Monthly Archives: October 2013

Streets of Afghanistan Exhibition Finds Home in Kabul

IMG_8963The Streets of Afghanistan exhibition has a Afghan home in Kabul at the prestigious Afghanistan Center at Kabul University, ACKU.  The center opened in 2013 and houses the Afghan Archives, and its auditorium hosts many cultural events.   It is a fitting temporary home for the exhibition so that it can continue to be seen by Afghans for years to come at the Kabul University campus.

The exhibition was picked up from the home of Sound Central founder, Travis Beard who had been storing it after the final show in the spring as part of the 3rd Sound Central Music Festival.  Immediately the exhibition was put to use in the interior courtyard so that the staff could understand the exhibit and how it could be used in various ways in ACKU’s events.

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Just days later one of the pieces in the exhibition, a landscape by Beth Wald from Badakshan, was used in one of the speaking events they had in the auditorium to give depth and interest to the stage.  Showcasing another way they will be using the exhibition in interactive and unique ways at ACKU.

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A Lesson in Shifting – Training with Afghan Cycling Team

Photo credit Mariam Alimi (39)

The wind in your face.

Two wheels spinning underneath you.

An open road widening ahead, smooth, empty.

Riding a bike is like no other feeling… the very action symbolizes freedom of movement.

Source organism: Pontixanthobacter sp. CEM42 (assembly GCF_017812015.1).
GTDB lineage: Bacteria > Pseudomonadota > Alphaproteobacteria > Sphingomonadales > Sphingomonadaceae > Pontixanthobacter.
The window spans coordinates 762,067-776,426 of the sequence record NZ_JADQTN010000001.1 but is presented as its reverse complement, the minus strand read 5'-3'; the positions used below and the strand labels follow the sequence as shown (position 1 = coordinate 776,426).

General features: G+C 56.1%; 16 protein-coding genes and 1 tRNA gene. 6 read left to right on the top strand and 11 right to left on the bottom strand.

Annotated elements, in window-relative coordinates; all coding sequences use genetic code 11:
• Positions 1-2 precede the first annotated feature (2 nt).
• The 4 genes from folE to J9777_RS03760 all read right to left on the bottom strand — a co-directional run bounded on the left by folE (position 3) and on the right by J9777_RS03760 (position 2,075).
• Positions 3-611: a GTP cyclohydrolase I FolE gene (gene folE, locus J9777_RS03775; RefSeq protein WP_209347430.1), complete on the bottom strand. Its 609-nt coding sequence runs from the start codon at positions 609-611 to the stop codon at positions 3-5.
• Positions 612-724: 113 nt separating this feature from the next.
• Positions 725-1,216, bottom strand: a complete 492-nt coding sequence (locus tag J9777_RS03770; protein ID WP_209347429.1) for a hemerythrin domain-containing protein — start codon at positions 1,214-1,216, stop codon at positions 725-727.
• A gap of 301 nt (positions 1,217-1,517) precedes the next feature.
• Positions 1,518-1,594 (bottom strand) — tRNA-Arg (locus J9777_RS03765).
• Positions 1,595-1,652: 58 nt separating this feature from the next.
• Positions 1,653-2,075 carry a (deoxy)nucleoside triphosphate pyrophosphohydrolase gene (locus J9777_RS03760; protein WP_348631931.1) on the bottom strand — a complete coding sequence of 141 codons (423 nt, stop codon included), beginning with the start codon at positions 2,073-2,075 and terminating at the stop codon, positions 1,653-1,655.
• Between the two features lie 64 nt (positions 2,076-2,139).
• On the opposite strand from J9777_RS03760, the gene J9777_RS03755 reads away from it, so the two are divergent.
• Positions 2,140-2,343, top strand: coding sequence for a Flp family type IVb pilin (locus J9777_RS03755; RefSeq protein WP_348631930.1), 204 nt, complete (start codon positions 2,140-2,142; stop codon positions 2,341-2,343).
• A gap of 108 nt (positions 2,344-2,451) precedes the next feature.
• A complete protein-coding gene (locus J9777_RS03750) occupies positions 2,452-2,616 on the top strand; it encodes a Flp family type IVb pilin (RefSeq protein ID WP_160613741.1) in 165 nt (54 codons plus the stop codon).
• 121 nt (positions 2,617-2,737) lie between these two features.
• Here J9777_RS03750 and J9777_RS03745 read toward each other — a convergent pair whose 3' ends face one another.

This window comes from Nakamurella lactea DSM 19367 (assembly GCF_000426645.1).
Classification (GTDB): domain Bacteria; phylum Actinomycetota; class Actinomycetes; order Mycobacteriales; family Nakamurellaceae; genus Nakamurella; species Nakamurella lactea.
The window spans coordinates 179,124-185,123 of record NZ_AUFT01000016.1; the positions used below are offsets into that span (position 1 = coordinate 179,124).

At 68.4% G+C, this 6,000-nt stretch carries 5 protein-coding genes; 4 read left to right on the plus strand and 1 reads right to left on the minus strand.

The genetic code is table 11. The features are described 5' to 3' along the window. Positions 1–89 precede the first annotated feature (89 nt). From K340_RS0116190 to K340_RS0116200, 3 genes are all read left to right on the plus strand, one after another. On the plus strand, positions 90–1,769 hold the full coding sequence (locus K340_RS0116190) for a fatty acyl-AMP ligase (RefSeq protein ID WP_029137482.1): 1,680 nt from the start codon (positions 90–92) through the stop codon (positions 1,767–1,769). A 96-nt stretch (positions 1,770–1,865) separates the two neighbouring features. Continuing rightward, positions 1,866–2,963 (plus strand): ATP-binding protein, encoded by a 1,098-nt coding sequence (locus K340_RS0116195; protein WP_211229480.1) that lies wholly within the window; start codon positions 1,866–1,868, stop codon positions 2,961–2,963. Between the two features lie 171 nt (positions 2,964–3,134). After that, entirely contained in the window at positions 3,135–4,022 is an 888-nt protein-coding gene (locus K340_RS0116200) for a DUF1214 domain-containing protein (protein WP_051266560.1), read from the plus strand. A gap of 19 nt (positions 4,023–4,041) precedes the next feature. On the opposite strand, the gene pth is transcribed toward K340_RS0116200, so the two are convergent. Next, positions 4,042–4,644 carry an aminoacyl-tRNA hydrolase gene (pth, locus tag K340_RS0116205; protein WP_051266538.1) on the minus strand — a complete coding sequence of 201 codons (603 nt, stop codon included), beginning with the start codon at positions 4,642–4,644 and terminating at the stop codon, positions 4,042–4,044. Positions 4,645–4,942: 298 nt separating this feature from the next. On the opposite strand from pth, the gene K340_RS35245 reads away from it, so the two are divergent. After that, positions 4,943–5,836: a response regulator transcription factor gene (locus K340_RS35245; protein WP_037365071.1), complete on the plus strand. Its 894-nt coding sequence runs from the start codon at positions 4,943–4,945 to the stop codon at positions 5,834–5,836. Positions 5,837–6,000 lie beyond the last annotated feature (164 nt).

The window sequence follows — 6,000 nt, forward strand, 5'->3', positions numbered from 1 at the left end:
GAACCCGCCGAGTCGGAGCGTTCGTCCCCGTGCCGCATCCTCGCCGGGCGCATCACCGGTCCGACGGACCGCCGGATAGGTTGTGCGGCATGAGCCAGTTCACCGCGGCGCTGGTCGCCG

Today, I rode again with the Afghan National Women’s Cycling Team, as we continue to support these fabulous young women that dare to ride.  The girls meet weekly under the frenetic whistle blowing of Coach Seddiq to ride their bikes and learn to race.

I was back to check in with the girls, do a little training and coaching, and make plans for future support and racing.

Eleven girls came out to ride.  Only three had I met before, Mariam, Nazifa, and Massouma had all been part of the Afghan Cycles film project we are working on with filmmaker Sarah Menzies of Let Media.  Sadaf and Farzana were with their families and couldn’t make it.  I kissed them each three times on the cheek and gave each a squeeze.  Then I turned to face the rest of the girls assembled.  Four were with the American University, one more is studying German at the Goethe Institute.  Some had ridden bikes since they were young, growing up in Iran, before their families returned to Afghanistan when they were teenagers.

Photo credit Mariam Alimi (37)

Others literally learned to ride a few months ago.

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We unloaded the bikes and lined up, while Coach introduced me, and we split the group into the girls that were comfortable riding and those that were still learning.   I had planned some hill repeat drills on the smooth road that led up to the mountain, to build strength and stamina. We warmed up running long laps at an easy pace, and it was soon apparent that there was something more important than hill repeats.